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Sunday, July 21, 2024

The therapy of Anxiety Disorders.

The therapy of anxiety disorders aims at two interrelated goals:

  1. Initially, to immediately reduce and progressively to completely remove the overt symptoms of the disorder(s).
  2. At the later stages, to address the predisposing factors of pathological anxiety.

The first goal is easily met with immediate agreement between the patient and the therapist. For example, the patient who is diagnosed with agoraphobia and the therapist who treats him/her agree that it is an improvement for the patient to be able to perform his/her daily activities unaccompanied.

The second goal is more complicated. Usually, the patient is not readily aware of the causes of his/her disorder. Often s/he experiences difficulties and presents complains on many different areas of life, beyond the somatic symptoms. These areas certainly contain elements of his/her own self-image. For example, s/he often thinks to himself/herself: “My agoraphobia is not active these days, but I feel sorry for myself when I think that I have mental problems”.

In addition, his/her agony extends to descriptions that center on his/her relations with other people. For instance, s/he may disclose to his/her therapist, after the initial reduction of the somatic symptoms: “I do not enjoy much marital life, but I shouldn’t really be thinking of taking a divorce, because my husband isn’t such a bad person”. It is important for the outcome of therapy and crucial for its long-term effectiveness to inform the patient in simple words about the relationship between his/her generalized anxiety and the specific anxiety disorder s/he was diagnosed with.

There are more than one therapeutic models or therapies for introducing the desired outcome. In recent years, Cognitive-behavioral spectrum approaches present an impressive promise for the somatic complaints. However, a considerable number of patients (approximately 1/3) fail to respond positively to CB oriented protocols. The reasons are:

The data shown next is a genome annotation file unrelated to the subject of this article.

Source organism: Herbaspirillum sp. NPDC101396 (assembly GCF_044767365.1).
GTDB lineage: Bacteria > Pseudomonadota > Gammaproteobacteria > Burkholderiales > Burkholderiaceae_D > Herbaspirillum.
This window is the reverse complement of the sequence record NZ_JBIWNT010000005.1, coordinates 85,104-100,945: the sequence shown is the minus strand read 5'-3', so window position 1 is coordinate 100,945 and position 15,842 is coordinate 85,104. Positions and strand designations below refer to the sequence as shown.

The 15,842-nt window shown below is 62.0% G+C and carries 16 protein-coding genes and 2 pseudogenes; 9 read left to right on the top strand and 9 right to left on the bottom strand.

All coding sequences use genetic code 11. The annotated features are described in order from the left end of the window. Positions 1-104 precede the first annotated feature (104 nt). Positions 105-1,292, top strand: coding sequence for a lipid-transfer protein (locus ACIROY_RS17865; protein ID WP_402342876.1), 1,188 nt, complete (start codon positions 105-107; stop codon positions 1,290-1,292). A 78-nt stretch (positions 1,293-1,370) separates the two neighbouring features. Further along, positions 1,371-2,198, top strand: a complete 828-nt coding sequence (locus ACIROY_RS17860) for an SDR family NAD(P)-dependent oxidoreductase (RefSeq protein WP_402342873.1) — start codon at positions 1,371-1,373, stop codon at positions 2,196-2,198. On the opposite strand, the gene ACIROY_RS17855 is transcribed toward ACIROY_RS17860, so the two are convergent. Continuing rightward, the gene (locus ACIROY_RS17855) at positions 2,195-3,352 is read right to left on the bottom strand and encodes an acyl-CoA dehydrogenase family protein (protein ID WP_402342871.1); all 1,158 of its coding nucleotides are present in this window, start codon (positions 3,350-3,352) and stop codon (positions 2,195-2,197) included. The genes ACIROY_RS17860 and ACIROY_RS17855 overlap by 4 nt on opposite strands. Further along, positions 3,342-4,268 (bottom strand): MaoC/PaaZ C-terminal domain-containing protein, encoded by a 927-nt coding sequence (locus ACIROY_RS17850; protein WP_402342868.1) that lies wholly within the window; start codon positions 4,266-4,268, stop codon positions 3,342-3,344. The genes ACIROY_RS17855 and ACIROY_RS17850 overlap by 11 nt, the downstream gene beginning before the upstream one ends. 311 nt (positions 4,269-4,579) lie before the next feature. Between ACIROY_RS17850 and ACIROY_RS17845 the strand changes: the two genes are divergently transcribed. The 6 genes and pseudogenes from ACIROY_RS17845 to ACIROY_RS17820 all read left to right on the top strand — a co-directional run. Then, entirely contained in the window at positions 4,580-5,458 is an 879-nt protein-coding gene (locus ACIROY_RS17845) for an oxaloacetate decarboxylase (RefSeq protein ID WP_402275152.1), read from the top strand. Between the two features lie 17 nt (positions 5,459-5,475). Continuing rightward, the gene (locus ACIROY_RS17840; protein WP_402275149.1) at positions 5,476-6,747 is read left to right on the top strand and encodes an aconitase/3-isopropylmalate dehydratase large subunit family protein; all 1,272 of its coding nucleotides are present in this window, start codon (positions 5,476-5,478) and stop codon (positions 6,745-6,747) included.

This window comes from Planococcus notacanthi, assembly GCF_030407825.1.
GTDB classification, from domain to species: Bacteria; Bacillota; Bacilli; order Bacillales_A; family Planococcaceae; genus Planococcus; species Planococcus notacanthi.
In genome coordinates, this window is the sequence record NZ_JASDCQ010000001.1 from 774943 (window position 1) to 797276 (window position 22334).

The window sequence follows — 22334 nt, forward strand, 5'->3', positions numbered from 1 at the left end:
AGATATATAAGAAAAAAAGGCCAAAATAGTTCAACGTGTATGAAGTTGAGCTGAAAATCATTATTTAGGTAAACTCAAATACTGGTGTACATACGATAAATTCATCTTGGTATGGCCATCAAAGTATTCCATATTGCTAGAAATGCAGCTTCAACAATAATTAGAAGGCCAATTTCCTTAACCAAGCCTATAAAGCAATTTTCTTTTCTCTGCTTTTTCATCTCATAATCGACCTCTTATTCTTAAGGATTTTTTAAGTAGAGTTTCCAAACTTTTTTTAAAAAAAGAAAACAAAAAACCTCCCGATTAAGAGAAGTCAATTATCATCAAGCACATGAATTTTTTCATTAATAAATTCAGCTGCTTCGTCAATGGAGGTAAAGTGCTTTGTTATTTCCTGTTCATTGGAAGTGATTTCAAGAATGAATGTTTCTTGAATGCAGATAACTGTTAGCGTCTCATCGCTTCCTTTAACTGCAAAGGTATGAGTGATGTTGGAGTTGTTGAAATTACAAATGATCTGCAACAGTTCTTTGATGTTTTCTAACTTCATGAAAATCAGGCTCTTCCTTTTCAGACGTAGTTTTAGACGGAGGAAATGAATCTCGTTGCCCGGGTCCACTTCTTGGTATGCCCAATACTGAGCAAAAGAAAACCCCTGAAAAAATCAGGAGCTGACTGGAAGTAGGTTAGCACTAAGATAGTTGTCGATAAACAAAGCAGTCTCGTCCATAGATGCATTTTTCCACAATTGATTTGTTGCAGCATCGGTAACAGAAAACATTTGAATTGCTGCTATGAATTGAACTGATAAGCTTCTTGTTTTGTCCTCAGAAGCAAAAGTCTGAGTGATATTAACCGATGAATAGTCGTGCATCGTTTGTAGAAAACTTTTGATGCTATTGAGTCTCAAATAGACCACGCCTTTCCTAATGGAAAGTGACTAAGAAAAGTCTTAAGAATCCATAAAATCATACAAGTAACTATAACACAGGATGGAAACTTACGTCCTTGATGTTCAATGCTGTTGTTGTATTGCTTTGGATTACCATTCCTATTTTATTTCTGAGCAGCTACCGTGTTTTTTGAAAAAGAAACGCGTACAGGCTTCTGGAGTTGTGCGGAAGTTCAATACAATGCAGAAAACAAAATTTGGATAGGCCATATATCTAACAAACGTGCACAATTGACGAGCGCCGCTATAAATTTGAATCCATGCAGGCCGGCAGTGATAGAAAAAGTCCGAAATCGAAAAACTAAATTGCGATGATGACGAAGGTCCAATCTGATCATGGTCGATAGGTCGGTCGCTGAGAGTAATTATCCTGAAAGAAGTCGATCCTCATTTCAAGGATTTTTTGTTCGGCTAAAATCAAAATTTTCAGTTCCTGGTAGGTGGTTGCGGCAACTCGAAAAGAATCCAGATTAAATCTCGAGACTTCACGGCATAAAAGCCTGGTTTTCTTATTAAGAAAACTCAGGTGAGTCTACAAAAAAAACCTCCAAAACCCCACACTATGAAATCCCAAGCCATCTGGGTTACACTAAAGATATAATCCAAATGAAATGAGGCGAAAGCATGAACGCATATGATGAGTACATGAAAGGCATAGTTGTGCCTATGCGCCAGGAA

1. The comorbid clinical picture of the patient that remains either undiagnosed or at the periphery of the therapeutic effort.
  2. The fragmentary application of the CB scheme
  3. The limited nature of the psychometric evaluation of the patient that centers exclusively on the overt symptoms at baseline and at subsequent assessments.

Alongside the CB therapies there is a large number of other approaches that address different aspects of anxiety disorders and are given positive evaluations in the international literature. Especially well known among them are the systemic therapies, particularly the group systemic intervention that aims at bringing about a change in the way in which the patient interacts with other people, particularly those that are emotionally important to him/her.

There is no ideal therapy for all patients with anxiety disorders. The success or lack of success of a therapeutic effort for the treatment of an anxiety disorder depends decisively on the careful and selective application of the appropriate therapeutic scheme for each individual patient. Familiarizing the new generation of therapists with this openness to the modalities that are available beyond their own particular training and way of doing therapy, would be extremely beneficial for the effective treatment of patients with anxiety symptomatology.

Let your therapist know about:

  1. Your previous therapeutic experiences in treating your anxiety disorder. More specifically, let him/her know exactly what was helpful and what was not so helpful in your previous efforts.
  2. Your possible concerns about your ability to get well and stay well.

Ask your therapist:

  1. About the causes of your anxiety disorder.
  2. About how these causes relate to your anxiety symptoms.

Ask from your therapist:                                

To help you go beyond the somatic symptoms and support you in preventing a relapse in the future.

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